Today is the fifth birthday of an innovating product — a revolutionary combination of ideas that changed the way we think about phones and pioneered the smartphone industry. Apple’s iPhone, when first shown off by the late Steve Jobs in January of 2007, was thought by some to be a failed attempt, even before it had released in June of the same year. Matthew Lynn of Bloomberg wrote that it was “nothing more than a luxury bauble that will appeal to a few gadget freaks.” He thought that it was too “late to this party,” asserting that they wouldn’t be able to do anything.
First, Apple is late to this party. The company didn’t invent the personal computer or MP3 player, but it was among the pioneers of both products. Yet there is no shortage of phones out there. There are already big companies that dominate the space, all of whom will defend their turf. That means Apple will have to fight hard for every sale.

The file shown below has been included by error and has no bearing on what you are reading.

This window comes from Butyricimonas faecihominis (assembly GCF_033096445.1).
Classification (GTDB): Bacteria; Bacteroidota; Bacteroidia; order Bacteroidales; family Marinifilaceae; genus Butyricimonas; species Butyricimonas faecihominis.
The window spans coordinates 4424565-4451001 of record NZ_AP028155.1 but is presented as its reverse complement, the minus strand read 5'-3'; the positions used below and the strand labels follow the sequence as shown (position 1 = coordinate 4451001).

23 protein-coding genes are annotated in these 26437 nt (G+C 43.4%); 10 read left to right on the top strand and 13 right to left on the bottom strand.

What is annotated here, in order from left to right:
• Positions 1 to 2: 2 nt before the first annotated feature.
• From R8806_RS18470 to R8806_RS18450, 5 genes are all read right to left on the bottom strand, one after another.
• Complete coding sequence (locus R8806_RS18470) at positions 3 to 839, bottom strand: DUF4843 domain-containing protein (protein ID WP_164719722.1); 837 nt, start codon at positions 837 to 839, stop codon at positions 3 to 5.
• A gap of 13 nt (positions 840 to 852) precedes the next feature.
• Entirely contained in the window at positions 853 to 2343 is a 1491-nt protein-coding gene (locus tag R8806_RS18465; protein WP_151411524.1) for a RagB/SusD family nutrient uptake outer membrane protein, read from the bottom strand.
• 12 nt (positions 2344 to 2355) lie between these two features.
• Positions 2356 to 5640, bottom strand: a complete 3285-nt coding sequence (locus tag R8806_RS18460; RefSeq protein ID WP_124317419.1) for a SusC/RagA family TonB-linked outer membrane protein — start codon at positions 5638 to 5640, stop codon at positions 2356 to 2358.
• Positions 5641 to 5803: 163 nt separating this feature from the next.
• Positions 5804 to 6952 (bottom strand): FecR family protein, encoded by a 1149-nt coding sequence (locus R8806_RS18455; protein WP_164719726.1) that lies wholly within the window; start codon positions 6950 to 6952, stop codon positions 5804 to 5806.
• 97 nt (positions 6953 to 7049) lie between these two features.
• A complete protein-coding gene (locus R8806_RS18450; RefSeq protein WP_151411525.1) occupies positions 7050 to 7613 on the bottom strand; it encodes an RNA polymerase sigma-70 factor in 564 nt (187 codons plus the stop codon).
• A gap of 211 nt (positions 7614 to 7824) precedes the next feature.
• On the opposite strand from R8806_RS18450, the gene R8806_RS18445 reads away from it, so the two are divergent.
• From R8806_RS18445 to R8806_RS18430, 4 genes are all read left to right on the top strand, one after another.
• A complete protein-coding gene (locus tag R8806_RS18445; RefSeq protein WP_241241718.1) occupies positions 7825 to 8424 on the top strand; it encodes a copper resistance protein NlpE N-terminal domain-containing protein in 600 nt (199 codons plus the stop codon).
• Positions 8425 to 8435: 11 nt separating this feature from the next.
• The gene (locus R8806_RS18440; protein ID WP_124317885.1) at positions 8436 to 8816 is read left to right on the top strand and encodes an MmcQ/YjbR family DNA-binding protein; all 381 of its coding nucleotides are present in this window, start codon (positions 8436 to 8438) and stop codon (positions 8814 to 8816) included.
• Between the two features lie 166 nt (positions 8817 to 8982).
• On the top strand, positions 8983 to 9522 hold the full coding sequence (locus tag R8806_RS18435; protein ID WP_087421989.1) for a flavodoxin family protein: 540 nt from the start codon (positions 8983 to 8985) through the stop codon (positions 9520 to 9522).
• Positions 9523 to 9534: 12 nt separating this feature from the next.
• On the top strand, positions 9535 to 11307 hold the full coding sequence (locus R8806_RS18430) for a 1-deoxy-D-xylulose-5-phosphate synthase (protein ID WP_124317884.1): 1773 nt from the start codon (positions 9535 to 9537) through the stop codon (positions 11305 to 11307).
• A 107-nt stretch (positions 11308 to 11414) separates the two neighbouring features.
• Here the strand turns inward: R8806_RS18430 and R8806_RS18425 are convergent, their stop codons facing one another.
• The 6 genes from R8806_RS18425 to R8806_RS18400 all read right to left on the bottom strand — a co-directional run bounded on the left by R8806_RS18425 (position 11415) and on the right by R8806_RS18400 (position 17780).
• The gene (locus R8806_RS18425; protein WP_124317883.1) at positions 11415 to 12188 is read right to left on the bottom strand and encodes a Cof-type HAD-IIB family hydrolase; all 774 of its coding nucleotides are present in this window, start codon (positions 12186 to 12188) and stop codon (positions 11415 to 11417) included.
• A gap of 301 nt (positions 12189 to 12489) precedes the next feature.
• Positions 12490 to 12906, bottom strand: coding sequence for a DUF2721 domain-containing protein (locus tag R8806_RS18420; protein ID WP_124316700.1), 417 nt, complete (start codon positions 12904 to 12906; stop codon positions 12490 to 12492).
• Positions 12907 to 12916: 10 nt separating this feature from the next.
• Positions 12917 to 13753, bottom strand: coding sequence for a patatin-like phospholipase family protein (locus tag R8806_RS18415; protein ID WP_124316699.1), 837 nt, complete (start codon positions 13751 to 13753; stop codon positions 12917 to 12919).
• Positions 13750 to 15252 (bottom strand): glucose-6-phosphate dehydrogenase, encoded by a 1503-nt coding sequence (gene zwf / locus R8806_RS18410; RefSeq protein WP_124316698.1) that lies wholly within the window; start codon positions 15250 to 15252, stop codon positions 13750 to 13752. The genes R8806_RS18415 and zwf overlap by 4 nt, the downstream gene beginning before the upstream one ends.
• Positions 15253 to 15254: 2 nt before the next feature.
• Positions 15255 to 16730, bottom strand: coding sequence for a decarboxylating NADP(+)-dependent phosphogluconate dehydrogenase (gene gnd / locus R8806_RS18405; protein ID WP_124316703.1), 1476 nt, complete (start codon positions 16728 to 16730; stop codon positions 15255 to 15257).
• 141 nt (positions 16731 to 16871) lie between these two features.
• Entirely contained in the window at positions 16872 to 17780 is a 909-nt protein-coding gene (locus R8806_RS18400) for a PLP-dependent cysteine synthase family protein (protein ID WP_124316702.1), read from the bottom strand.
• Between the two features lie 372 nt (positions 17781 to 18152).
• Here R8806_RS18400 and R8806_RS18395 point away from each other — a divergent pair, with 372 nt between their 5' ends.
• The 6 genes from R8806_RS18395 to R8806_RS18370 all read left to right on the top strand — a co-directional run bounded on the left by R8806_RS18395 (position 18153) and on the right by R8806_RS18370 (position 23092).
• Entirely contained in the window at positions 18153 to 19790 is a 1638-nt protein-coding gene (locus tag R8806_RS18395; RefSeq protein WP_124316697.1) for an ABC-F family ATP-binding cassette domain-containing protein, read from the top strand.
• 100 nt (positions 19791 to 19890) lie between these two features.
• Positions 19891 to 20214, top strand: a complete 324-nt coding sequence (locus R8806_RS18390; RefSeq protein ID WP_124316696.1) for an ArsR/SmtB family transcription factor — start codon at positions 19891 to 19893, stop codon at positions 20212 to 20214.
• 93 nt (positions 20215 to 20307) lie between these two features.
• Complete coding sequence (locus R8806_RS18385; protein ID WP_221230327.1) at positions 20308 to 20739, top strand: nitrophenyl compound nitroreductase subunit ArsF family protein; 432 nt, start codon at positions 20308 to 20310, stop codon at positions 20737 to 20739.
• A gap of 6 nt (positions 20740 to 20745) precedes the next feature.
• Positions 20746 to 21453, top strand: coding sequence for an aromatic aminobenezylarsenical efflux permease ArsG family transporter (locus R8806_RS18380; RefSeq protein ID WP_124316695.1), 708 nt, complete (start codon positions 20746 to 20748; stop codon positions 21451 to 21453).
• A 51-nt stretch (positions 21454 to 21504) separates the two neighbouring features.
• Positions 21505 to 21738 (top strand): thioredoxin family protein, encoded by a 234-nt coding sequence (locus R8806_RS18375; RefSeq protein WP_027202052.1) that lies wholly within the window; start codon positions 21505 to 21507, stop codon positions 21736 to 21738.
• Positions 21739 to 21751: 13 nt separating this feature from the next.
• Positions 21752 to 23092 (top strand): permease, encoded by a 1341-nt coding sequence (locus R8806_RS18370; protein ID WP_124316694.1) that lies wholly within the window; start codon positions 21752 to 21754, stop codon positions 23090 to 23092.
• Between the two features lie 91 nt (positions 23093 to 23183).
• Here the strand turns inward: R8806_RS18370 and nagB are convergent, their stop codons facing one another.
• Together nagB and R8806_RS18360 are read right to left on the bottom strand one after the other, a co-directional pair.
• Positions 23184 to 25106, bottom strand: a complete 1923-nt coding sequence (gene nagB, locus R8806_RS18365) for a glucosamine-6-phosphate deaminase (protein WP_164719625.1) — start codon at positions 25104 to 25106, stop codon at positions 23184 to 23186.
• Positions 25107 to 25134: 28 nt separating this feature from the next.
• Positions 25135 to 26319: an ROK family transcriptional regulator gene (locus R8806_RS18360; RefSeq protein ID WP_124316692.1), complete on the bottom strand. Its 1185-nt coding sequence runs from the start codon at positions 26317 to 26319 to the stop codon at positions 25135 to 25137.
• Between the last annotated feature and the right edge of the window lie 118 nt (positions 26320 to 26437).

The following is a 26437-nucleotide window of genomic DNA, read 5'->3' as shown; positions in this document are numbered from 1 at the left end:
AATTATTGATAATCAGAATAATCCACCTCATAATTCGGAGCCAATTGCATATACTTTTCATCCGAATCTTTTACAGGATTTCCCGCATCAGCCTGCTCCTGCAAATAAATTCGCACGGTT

Lynn was not alone in his predicting that the iPhone would in no way become an industry standard. Research in Motion didn’t even believe that the technology was possible, considering it to be anything but a threat to its BlackBerry empire. They now know that they were so very wrong in thinking this, as the iPhone gradually overtook all their devices.
The iPhone changed it all in a daring move. Happy birthday to that device.